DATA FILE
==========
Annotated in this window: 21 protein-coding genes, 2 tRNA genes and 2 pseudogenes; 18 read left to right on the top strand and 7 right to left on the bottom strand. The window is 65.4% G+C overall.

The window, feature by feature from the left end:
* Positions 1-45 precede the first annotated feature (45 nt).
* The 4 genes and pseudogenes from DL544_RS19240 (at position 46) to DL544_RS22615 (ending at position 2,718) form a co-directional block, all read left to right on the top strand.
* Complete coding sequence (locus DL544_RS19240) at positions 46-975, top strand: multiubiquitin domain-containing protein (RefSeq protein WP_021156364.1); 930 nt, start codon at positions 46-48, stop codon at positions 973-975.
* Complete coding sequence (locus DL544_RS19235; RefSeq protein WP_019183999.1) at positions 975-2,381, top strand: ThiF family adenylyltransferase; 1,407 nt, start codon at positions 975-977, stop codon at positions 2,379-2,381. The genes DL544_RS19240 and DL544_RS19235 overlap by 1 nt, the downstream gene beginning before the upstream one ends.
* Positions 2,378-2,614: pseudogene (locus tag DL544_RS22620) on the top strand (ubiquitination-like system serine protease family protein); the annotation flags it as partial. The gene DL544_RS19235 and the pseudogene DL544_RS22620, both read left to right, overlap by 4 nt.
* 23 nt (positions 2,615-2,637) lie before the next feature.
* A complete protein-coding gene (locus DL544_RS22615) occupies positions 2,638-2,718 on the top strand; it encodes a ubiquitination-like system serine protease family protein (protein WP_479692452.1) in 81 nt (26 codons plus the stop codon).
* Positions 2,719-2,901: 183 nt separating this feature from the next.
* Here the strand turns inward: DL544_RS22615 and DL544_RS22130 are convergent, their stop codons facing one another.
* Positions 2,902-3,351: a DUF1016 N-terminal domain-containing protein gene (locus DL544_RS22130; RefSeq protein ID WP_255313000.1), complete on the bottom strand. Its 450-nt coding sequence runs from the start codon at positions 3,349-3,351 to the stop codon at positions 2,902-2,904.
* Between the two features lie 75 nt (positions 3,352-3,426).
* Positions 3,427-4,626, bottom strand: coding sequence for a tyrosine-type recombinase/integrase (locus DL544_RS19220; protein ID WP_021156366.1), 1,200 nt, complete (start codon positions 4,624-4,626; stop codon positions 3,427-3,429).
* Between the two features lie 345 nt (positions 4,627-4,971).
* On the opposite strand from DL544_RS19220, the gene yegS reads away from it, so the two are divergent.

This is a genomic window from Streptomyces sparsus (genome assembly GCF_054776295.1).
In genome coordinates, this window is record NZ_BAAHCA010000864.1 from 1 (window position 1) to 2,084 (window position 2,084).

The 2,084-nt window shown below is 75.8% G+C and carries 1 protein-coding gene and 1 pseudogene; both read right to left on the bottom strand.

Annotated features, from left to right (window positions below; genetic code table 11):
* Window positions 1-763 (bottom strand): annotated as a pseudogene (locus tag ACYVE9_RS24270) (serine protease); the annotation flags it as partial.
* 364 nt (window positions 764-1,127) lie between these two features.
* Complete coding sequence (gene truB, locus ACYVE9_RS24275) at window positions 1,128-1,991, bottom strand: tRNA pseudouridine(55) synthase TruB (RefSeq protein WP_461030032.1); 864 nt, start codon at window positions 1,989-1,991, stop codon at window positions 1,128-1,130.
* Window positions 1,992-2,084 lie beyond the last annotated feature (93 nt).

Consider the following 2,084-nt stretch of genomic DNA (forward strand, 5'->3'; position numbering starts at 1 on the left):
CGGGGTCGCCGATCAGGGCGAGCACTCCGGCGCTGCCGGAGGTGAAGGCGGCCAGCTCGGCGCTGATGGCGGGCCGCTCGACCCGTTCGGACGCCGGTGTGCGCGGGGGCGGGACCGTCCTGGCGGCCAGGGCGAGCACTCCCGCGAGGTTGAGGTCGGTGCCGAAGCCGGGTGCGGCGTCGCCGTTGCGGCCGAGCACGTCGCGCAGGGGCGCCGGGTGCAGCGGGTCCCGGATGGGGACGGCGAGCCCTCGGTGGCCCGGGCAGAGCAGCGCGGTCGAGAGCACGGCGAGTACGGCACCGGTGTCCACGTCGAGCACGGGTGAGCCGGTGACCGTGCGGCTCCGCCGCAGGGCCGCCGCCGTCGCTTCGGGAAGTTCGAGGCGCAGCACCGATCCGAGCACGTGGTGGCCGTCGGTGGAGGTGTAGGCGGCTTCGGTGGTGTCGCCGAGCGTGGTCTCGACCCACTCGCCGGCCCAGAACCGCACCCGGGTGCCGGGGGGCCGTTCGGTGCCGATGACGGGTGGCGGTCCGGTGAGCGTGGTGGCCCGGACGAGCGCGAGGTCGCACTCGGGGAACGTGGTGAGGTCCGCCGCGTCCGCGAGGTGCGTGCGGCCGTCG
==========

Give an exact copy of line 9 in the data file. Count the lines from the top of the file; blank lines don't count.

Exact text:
* A complete protein-coding gene (locus DL544_RS22615) occupies positions 2,638-2,718 on the top strand; it encodes a ubiquitination-like system serine protease family protein (protein WP_479692452.1) in 81 nt (26 codons plus the stop codon).